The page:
Europe is facing a vast humanitarian crisis and it is not entirely clear that western European governments have fully grasped the implications of that fact. Around 2.5 million Ukrainian refugees have entered the EU and Moldova so far: 1 million per week and 150 thousand people daily. Half of them are children. Around five million refugees are expected to have entered by the end of March. With the Russian bombardment of Kyiv imminent and Odesa next, that figure is expected to double.
By way of comparison: in 2015, around 1.3 million refugees entered Europe via Greece, over half a million of whom were accepted by Germany alone. The EU’s invocation of the Temporary Protection Directive – passed after the Yugoslav wars but never used until now – will ease the situation, though many in the Middle East are asking what makes Ukraine different to Syria, Iraq and Afghanistan. For those with an interest in undermining the legitimacy of the EU, that question comes as a gift.
The directive requires member states to allocate refugees among them according to capacity. Protection is offered for three years, during which time refugees can live and work in EU. But Ukraine’s immediate neighbours will not be able to handle the influx on their own: particularly Poland and Moldova are already on the brink.
Without an extraordinary effort of coordination on the part of the EU, there are soon likely to be chaotic scenes in Berlin and Vienna too. Gerald Knaus, the chairman of the European Stability Initiative and an influential figure in European refugee policy, has called for an airlift to countries in western Europe and beyond. The 1948 is comparison apt; only now it’s about getting people out.
Unlike in 2015, European citizens are unanimous in their solidarity towards the refugees. Public opinion counts. In Poland especially, neighbourliness is everywhere to be seen, despite all the historical baggage between the two countries. This time, there is a good chance that member state governments will rise to the challenge. If only because it is all too clear that uncontrolled mass migration is one prong in Russia’s hybrid war against ‘the West’.
Loss and resilience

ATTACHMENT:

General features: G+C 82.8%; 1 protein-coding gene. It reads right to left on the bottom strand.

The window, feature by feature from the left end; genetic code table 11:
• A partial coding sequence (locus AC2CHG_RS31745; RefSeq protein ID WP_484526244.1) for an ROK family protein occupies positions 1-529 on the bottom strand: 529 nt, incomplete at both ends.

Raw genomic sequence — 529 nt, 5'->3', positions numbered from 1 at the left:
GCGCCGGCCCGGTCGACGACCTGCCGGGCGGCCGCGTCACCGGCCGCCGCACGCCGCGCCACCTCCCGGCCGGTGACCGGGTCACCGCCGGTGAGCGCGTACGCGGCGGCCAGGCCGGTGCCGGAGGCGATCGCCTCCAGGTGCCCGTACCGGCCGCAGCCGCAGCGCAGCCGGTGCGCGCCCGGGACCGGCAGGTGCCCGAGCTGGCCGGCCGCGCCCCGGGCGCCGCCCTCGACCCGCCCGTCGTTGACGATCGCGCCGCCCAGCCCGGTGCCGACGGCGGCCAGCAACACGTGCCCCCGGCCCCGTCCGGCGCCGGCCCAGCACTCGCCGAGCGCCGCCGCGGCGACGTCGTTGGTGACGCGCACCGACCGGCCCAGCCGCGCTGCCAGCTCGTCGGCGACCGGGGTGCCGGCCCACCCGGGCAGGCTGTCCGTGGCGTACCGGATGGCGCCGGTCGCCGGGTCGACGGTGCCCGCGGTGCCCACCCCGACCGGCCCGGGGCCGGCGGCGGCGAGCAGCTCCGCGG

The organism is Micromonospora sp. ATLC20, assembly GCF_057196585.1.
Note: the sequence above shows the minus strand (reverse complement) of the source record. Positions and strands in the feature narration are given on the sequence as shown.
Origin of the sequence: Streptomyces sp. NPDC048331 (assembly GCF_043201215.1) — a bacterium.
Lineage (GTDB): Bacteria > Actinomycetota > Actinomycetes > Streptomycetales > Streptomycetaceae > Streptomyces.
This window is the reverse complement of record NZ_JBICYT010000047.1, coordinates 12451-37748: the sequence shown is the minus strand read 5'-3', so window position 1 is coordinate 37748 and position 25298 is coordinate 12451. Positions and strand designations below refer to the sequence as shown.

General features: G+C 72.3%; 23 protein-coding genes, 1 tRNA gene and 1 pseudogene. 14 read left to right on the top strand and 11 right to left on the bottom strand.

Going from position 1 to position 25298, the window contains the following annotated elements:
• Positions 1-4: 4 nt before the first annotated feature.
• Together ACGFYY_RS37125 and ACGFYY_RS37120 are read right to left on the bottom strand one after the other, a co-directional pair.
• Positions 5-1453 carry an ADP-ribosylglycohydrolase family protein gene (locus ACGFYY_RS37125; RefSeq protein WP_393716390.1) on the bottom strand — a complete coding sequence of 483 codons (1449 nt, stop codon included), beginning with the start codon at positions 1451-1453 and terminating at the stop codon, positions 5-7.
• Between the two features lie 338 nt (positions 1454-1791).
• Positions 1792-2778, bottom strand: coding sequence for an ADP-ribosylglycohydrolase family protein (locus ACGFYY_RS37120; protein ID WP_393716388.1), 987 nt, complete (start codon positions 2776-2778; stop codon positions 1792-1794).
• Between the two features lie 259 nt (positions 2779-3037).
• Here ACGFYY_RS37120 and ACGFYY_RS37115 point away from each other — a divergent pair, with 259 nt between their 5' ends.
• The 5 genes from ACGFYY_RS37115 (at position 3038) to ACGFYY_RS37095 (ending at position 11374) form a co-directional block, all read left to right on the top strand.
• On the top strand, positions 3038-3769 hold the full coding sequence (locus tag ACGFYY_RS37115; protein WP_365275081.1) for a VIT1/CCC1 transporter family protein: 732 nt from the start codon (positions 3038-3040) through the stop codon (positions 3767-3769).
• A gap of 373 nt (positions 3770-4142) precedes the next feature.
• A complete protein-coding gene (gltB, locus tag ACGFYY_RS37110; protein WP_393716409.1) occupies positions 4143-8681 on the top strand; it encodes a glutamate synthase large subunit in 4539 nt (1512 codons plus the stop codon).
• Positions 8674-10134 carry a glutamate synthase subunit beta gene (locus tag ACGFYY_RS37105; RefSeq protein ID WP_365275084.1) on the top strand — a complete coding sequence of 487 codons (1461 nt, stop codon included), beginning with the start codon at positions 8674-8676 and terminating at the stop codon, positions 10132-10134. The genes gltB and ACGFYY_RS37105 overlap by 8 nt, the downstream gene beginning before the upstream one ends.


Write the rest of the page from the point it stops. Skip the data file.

Can those who have never been forced to flee begin to imagine what it’s like to be forced to abandon home? In a text first published by the Austrian journal Wespennest, historian and Andreas Kossert discusses the fundamental difference between the deprivations we all experienced during the pandemic and the existential loss experienced by the refugee. ‘Flight can offer salvation and freedom,’ Kossert writes, ‘but coping with this total loss remains a life-changing challenge.’
His text is illustrated with photographs by Florian Rainer, who at the beginning of March travelled the route from Lviv to Przemyśl at the Polish border in reverse. Like in his acclaimed book Fluchtwege, which documented the migration crisis of 2015 in Austria, Rainer avoids cliches and sentimentalism and instead emphasises the accidental and the everyday. In doing so he conveys not just the anxiety but also the resilience of people like us who, from one day to the next, become ‘refugees’.
The War and the Left
The reaction of the European Left to the Russian invasion has become a major talking point. Old habits die hard and for many, seeing NATO as anything but the aggressor is a bridge too far. Be it the sub-Schmittian ‘spheres of influence theory’ of international relations ‘realists’, or the anti-American catechisms of the old-new Left, there seem to be any number of ways to talk about the Russian war on Ukraine without talking about the Russian war on Ukraine. Writing in the LRB, Pankaj Mishra even managed to make it all about the ‘Clintonites’.
In our last newsletter we drew your attention to a piece by Commons editor Taras Bilous taking exception to this tendency. Instead of encouraging ‘inter-imperialist contradictions’, Bilous wrote, ‘the Left has to struggle for a democratization of the international security order. We need a global policy and a global system of international security. We have the latter: it is the UN.’ Indeed, although in the current crisis as so often the UN has been conspicuous in its inefficacy.
Since the publication of Bilous’s much-debated piece, a new take on the Ukraine war from the anti-western left has appeared. Responding in The Guardian, David Adler argued that the reticence of the developing countries towards European and US sanctions points to a new ideological fault-line: not East and West, nor Left and Right, but North and South. In the new era of multi-polarity, Adler wrote, neo-Yugoslav non-alignment is the progressive option.
Writing in Commons, Bilous has responded to this argument too. ‘The reluctance of the Global South to support western pressure on Russia is comparable to the reluctance of anti-colonial movements to support their metropolises’ wars with the Axis countries,’ he comments. ‘People fighting for their freedom have to pick their allies not in circumstances of their own choosing, but under circumstances that already exist.’
The more salient comparison would perhaps have been with India’s contribution to the Allied war effort, by no means made unconditionally, which gave it the political and economic influence to assert independence in 1947. But the point stands. Faced with brutal authoritarian aggression towards a sovereign nation at the heart of Europe, there needs to be absolute clarity across the democratic spectrum about where the primary threat originates. Debate yes; equivocation no. And above all: active solidarity.